Never Screw Up by Jens Lapidus – Extract

Never Screw Up


The taste of metal in his mouth didn’t tally. Like when you drink juice after brushing your teeth. Total confusion. But now— actually— it did tally. Mixed with fear. Panic. Mortal terror.

A grove. Mahmud on his knees in the grass with his hands over his head, like some fucking Vietcong in a war flick. The ground was wet; damp seeped through his jeans. Might be nine o’clock. The sky was still bright.

Around him stood five blattes. Each one = model lethal. True sol­diers. Guys who’d sworn to always have each other’s backs. Who chowed on small- timers like Mahmud for breakfast. Every day.


A chill in the air, even though it was nearly summer. Still, he could smell the sweat on his skin. How the fuck had all this gone down? He was supposed to be living Life. Had finally caged out— free as a bird. Ready to grab Sweden by the balls and twist good. Then this. Could be game over now. For real. Every fucking thing.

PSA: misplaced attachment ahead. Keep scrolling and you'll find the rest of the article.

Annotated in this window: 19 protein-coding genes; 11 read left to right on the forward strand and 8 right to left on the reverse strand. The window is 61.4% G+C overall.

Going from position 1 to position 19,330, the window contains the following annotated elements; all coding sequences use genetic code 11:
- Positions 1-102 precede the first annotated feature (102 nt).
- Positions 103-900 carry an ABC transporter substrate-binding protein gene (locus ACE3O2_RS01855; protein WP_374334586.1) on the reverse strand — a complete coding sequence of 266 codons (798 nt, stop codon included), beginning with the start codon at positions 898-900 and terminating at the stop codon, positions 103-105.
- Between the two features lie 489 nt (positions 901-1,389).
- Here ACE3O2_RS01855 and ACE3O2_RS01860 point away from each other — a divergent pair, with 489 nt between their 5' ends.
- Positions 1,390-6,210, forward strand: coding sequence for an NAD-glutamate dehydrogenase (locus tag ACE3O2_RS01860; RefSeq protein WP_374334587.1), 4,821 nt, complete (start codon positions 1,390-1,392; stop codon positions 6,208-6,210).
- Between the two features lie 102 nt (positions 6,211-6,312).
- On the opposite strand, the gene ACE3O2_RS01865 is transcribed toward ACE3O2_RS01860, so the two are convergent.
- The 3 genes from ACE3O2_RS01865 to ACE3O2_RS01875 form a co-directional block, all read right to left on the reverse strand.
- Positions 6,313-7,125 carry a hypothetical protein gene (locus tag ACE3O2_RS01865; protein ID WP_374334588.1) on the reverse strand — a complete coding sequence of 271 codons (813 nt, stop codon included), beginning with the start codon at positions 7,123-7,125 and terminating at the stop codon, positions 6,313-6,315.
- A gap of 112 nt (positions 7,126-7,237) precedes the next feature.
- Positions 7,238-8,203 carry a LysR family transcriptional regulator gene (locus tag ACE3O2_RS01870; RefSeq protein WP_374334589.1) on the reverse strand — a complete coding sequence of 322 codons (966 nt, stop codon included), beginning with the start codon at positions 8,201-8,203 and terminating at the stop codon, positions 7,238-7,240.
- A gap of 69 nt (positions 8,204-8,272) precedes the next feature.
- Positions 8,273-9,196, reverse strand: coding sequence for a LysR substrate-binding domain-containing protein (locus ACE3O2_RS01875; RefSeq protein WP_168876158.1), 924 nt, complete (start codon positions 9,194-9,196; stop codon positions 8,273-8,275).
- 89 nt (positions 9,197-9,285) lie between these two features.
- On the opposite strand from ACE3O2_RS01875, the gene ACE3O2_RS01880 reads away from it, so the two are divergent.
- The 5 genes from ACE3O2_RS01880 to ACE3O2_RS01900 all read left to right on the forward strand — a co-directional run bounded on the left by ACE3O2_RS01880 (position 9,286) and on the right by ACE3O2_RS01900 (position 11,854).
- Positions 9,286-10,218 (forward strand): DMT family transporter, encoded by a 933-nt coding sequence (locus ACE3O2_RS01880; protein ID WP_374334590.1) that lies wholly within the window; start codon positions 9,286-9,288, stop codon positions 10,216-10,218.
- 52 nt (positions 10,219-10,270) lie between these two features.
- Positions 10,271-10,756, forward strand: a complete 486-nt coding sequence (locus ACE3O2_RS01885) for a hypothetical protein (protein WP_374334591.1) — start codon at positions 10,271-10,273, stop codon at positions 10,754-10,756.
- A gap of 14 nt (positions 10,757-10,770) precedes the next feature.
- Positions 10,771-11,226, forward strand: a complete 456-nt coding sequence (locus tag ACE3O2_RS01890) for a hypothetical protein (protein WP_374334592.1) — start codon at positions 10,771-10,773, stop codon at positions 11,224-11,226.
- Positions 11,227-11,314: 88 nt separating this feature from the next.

The gun was grinding against his teeth. Echoing in his head. Light was flashing before his eyes. Scenes from his life. Memories of whiny social- service hags, pretend- to- give- a- shit counselors, half- baked racist teachers. Per-Olov, his teacher in middle school: “Mahmud, we don’t do things like that in Sweden. Do you understand?” And Mahmud’s response— in a different situation, the memory would’ve made him smile— “Fuck yourself, this is how we do in Alby.” More movie clips: cops in the concrete who never understood what Sven Sweden’s shitty urban rearing did to guys like him. Dad’s tears at Mom’s funeral. All the buzz with the guys at the gym. The first time he got to put it in. Hitting bull’s- eyes with water balloons from the balcony on dog walkers down below. Shoplifting in the city. The chow hall in the pen. Him: a true Millionaire, a housing project kid from the Social Democratic Million Program high- rises, on his way up, like a deluxe gangster. Now: free fall. Wipeout.